Vladimir Vladimirovich Putin (Russian: Владимир Владимирович Путин (help·info), IPA [vlɐˈdʲimʲɪr vlɐˈdʲimʲɪrəvʲɪtɕ ˈputʲɪn]; born 7 October 1952) was the second President of Russia and is the current Prime Minister of Russia as well as chairman of United Russia and Chairman of the Council of Ministers of the Union of Russia and Belarus. He became acting President on 31 December 1999, when president Boris Yeltsin resigned in a surprising move, and then Putin won the 2000 presidential election. In 2004, he was re-elected for a second term lasting until 7 May 2008.
Due to constitutionally mandated term limits, Putin was ineligible to run for a third consecutive Presidential term. After the victory of his successor, Dmitry Medvedev, in the 2008 presidential elections, he was then nominated by the latter to be Russia's Prime Minister; Putin took the post on 8 May 2008.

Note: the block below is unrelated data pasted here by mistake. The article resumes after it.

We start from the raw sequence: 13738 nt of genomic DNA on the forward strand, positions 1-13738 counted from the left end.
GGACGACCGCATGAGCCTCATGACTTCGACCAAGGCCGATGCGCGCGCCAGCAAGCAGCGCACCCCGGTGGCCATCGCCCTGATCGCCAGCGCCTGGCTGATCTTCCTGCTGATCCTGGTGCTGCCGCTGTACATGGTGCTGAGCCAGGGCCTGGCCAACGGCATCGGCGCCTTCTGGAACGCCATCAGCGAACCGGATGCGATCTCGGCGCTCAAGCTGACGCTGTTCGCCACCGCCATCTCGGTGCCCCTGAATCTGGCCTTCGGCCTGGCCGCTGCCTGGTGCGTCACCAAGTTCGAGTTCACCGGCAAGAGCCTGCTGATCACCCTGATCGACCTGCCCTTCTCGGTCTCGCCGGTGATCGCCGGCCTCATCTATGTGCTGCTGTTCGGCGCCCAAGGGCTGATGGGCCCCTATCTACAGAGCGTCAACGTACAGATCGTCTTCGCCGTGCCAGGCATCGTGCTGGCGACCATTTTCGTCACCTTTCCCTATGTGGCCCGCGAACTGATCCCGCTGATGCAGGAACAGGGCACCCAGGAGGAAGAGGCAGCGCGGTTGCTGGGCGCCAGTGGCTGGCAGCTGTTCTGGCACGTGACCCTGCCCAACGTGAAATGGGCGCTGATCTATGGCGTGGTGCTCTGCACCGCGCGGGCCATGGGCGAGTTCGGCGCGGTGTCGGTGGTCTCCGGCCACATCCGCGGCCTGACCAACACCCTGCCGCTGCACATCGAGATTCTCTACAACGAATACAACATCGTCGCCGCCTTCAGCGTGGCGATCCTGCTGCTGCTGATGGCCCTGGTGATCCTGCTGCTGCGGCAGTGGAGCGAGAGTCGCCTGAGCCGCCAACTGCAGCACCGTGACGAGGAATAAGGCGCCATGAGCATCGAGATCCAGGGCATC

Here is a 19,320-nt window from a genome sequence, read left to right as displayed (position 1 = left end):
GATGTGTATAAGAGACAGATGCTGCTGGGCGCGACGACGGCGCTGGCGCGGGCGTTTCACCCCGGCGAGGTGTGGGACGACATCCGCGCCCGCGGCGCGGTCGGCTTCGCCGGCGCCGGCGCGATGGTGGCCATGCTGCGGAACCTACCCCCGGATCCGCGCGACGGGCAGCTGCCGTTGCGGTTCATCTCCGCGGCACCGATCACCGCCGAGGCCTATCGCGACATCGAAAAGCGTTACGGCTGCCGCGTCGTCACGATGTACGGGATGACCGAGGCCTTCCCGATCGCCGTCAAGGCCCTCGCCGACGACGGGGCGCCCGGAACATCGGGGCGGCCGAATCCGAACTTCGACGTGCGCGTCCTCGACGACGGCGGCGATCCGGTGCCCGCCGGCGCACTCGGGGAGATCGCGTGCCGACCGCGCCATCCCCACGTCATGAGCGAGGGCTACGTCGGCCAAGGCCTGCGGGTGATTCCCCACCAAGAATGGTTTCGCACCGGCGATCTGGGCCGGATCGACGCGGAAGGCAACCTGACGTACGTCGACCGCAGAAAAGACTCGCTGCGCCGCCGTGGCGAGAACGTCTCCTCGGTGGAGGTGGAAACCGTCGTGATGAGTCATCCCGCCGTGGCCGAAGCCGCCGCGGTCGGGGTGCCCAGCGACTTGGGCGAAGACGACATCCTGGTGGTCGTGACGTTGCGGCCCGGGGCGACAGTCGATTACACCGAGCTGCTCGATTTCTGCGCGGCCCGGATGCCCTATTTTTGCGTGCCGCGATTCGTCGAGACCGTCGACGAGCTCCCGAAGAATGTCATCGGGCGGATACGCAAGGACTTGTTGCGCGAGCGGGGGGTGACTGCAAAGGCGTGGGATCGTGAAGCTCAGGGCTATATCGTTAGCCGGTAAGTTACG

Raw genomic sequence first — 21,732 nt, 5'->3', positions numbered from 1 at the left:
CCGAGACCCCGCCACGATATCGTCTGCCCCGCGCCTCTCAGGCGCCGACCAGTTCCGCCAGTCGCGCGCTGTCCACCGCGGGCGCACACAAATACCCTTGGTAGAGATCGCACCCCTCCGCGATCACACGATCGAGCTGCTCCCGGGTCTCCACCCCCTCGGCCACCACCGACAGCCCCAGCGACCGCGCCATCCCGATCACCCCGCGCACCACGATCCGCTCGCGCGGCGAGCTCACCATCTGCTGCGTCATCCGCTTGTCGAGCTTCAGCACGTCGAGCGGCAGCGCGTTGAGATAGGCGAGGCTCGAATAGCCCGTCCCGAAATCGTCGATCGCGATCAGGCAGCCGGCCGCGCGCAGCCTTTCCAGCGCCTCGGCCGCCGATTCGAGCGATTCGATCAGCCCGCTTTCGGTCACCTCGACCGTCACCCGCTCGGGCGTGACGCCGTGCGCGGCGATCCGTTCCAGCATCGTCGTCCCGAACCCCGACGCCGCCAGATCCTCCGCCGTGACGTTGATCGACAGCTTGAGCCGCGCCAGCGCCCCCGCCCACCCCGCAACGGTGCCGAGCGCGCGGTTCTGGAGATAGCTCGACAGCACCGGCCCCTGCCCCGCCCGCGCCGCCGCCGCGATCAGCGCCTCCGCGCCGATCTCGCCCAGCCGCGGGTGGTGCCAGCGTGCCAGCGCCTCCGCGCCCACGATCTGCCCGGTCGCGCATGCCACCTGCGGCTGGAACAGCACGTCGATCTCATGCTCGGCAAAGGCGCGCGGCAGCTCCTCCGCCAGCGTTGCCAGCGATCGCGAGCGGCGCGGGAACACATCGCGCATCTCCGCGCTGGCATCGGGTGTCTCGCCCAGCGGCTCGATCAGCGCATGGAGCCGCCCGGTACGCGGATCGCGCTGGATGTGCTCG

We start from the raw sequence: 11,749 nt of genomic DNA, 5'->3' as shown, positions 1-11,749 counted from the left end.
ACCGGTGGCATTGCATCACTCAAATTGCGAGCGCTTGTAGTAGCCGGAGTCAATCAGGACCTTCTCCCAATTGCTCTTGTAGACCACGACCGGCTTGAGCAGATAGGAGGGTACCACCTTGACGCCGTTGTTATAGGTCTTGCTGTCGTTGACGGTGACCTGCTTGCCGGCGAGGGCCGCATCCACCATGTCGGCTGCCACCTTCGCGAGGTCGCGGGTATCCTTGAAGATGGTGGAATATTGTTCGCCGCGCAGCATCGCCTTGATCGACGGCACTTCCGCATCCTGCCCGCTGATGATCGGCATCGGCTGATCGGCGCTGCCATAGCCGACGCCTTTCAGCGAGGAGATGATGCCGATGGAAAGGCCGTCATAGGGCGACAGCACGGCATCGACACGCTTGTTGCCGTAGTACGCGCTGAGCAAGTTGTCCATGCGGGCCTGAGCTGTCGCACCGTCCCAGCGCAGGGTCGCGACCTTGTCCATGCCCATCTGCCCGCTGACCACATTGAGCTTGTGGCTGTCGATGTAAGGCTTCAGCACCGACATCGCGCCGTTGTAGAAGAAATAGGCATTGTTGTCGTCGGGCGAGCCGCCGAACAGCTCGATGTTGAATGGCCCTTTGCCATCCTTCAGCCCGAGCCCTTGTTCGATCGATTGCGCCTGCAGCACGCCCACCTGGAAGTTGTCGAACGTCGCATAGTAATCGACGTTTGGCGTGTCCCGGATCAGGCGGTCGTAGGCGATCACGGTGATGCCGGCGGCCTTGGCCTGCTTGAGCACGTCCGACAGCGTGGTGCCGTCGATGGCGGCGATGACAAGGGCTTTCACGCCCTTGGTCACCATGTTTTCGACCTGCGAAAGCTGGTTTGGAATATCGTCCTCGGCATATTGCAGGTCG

Throughout his presidential terms and into his second term as Prime Minister, Putin has enjoyed high approval ratings from the Russian public. He is credited with bringing political stability and re-establishing the rule of law. During his eight years in office, due to strong macroeconomic management, important fiscal policy reforms and a confluence of high oil prices, surging capital inflows, and access to low-cost external financing, Russia's economy bounced back from crisis, seeing GDP increase by 72% in PPP(sixfold in nominal) , poverty cut more than half and average monthly salaries increase from $80 to $640, or by 150% in real rates. Analysts have described Putin's economic reforms as impressive. During his presidency, Putin passed into law a series of fundamental reforms, including a flat income tax of 13 percent, a reduced profits tax, and new land and legal codes. At the same time, his conduct in office has been questioned by domestic political opposition, foreign governments and human rights organizations for leading the Second Chechen War, for his record on internal human rights and freedoms, and for his alleged bullying of the former Soviet Republics. A new group of business magnates controlling significant swathes of Russia's economy -- such as Gennady Timchenko, Vladimir Yakunin, Yuriy Kovalchuk, Sergey Chemezov, all with close personal ties to Putin -- emerged according to media reports.